Bodyweight Training: What Is It and What Are Its Benefits?

Did you know that you can get in shape using your own weight without going to the gym? This is what bodyweight training proposes. It's a type of training that has become popular due to its many advantages.
Bodyweight Training: What Is It and What Are Its Benefits?

Last update: 30 May, 2022

Bodyweight training routines have gained popularity, as there are many testimonials about their benefits. This type of training, which proposes that you use your own body weight instead of machines, is ideal for those who want to get in shape from anywhere.

Contrary to what many people think, it’s not strictly necessary to use gym tools to develop muscular endurance and strengthen the body. With the proper application of some postures, you can improve your figure and your physical condition without leaving the comfort of your own home.

What is bodyweight training?

You may not have heard of bodyweight training, but you may have heard of calisthenics. Well, this type of training consists of just that: doing a routine with exercises in which the body works against gravity, so that the body’s own weight is the tool to strengthen muscles.

In short, there’s no need for gym equipment, weights, or special equipment. The body (and perhaps a mat or a pair of bars) is enough to work the different muscle groups. It’s even an effective way to increase muscle strength and firmness.

Benefits of bodyweight training

The popularity of bodyweight training doesn’t just come from its followers. There’s scientific evidence, such as a study reported in Current Sports Medicine Reports, that supports its multiple health and aesthetic benefits. Here’s what it’s all about.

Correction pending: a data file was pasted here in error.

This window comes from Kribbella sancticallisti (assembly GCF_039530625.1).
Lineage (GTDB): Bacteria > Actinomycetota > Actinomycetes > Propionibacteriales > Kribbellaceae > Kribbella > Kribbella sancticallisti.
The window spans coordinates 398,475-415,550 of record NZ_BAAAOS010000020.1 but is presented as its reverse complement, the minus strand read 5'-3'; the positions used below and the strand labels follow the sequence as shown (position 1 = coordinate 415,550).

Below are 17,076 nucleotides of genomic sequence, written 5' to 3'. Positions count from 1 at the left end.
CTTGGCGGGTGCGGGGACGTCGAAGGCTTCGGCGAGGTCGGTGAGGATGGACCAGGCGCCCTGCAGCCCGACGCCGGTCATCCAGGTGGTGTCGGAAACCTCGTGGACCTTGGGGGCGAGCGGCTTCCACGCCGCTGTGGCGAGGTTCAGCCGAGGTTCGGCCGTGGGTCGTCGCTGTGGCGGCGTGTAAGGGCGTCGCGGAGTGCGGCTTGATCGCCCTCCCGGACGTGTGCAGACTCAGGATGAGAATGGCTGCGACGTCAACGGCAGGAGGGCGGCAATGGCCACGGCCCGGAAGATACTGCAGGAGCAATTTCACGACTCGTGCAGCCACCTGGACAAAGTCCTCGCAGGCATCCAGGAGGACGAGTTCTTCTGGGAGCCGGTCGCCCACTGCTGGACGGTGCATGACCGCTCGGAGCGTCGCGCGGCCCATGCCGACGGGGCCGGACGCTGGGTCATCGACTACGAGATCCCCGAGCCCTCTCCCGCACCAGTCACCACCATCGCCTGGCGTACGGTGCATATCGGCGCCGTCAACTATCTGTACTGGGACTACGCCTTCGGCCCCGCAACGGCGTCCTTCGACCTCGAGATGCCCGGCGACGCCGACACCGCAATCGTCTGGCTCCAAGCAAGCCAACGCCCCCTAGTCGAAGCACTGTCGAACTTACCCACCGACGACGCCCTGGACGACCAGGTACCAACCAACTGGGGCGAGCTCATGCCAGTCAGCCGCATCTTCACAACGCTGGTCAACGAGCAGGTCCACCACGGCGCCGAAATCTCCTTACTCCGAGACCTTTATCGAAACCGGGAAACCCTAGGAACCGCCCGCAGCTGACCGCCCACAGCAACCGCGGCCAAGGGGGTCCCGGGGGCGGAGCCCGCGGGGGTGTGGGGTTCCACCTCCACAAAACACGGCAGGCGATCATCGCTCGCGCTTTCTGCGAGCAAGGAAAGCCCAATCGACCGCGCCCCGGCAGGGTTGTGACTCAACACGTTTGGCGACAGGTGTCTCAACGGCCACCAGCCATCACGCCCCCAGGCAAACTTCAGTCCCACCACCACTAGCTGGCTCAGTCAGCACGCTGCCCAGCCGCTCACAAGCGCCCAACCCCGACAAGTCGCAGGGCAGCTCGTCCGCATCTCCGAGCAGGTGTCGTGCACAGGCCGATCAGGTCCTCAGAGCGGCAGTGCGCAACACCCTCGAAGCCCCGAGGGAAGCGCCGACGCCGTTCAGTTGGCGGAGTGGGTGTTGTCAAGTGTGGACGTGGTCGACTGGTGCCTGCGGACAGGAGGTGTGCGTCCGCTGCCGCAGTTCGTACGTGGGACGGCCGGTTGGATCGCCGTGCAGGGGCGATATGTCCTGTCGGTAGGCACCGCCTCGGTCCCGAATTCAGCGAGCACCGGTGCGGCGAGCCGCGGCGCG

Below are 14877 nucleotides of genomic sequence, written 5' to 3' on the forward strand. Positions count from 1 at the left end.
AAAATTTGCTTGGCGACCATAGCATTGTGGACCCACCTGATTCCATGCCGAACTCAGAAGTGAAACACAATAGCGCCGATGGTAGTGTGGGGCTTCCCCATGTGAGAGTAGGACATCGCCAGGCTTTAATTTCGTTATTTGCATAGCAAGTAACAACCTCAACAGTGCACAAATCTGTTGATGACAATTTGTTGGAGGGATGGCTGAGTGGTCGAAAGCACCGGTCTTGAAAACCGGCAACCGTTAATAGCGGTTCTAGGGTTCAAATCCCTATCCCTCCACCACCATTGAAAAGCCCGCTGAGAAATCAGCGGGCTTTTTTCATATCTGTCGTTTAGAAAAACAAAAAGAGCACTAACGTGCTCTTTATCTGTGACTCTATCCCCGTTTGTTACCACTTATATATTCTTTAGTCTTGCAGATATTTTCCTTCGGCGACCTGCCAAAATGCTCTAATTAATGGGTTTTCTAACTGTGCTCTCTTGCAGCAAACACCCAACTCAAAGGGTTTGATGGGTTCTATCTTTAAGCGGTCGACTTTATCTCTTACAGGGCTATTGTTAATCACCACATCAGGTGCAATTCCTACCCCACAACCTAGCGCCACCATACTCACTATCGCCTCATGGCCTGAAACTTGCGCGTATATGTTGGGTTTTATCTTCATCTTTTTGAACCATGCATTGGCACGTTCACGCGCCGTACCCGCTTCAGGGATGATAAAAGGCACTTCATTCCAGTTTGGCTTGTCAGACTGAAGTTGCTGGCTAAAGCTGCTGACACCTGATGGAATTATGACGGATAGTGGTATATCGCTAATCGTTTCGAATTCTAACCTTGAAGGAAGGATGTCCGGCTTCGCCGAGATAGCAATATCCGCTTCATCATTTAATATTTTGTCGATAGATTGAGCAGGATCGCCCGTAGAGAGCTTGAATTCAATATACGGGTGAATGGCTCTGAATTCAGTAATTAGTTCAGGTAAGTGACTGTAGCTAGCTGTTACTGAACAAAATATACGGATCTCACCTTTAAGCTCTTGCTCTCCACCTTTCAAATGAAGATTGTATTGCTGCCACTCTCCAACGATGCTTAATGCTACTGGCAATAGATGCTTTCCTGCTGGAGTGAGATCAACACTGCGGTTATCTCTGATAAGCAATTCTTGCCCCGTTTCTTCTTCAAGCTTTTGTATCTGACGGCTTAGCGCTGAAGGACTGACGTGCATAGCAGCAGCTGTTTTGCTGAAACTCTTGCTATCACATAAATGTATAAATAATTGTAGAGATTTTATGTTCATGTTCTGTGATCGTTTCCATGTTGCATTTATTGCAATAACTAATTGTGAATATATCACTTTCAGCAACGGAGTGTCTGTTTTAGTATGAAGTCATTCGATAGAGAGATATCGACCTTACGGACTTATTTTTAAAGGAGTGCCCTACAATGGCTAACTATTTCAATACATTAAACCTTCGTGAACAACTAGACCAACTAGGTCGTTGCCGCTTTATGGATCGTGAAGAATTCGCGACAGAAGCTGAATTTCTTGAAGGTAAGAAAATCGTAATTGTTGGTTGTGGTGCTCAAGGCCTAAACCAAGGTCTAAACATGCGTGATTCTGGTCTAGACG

A man doing exercise.
Muscle mass gain has been demonstrated with this type of training, which contributes to the reduction of the risk of metabolic diseases.

Increases physical endurance

One of the main benefits of bodyweight training is that it allows you to increase your endurance. Since it involves a wider variety of movements, the body is forced to work several muscle groups at the same time.

In addition, these routines often combine cardio and strength exercises, which allows for a healthy weight and improved fitness.

Strengthens and increases muscle mass

A widely held belief among many people is that you need weights and other tools to be able to work your body in order to gain muscle mass. However, training with one’s own weight is also effective in building muscle, even in less time.

Often, this training consists of so-called closed kinetic chain (CKC) exercises, which are characterized by more compound movements. In these, one of the limbs (either the hand or the foot) is fixed on a firm surface and cannot move.

Therefore, the body involves more muscle groups and joints simultaneously, which allows its strengthening. In turn, as stated in an article published in The Journal of Physical Therapy Science, it improves joint stability and increases muscle strength.

Contributes to weight loss

The combination of cardio and strength training is ideal for those looking to lose weight. In this sense, bodyweight training turns out to be a great option, since the routines are made up of both these types of training.

In addition, since it strengthens and increases muscle mass, it boosts metabolism and helps increase energy expenditure.

Promotes general well-being

Like other forms of physical exercise, bodyweight training contributes to improving overall health. Its regular practice reduces the risk of chronic diseases, such as those associated with metabolic syndrome (diabetes, obesity and heart disease).

It also improves self-esteem, reduces anxiety and stress, as well as other mental health conditions. A publication in the American Journal of Lifestyle Medicine supports these benefits and adds that it also prevents sleep disorders and fatigue.